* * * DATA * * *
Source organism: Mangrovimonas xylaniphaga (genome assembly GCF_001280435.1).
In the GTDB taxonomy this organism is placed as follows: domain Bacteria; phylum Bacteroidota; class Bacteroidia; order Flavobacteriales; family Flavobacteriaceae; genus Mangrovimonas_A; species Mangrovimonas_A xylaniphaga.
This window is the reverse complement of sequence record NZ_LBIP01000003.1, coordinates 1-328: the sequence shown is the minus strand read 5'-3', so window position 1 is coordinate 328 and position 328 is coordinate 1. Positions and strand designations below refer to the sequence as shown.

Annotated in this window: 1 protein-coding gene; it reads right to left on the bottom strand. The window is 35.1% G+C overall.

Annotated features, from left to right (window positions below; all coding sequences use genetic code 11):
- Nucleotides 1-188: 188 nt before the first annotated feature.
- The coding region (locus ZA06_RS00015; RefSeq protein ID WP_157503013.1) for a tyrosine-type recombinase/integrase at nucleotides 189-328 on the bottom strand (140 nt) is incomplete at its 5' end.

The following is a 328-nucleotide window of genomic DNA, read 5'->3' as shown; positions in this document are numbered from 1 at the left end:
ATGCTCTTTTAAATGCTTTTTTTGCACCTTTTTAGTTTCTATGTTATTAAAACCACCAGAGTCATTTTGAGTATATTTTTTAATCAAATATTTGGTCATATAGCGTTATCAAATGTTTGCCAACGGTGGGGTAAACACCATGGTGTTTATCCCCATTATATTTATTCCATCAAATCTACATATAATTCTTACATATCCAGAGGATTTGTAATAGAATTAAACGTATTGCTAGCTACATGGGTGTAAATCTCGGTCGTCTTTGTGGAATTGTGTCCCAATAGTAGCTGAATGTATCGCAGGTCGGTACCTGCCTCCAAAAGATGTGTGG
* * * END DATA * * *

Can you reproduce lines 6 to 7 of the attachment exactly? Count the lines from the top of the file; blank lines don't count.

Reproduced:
- Nucleotides 1-188: 188 nt before the first annotated feature.
- The coding region (locus ZA06_RS00015; RefSeq protein ID WP_157503013.1) for a tyrosine-type recombinase/integrase at nucleotides 189-328 on the bottom strand (140 nt) is incomplete at its 5' end.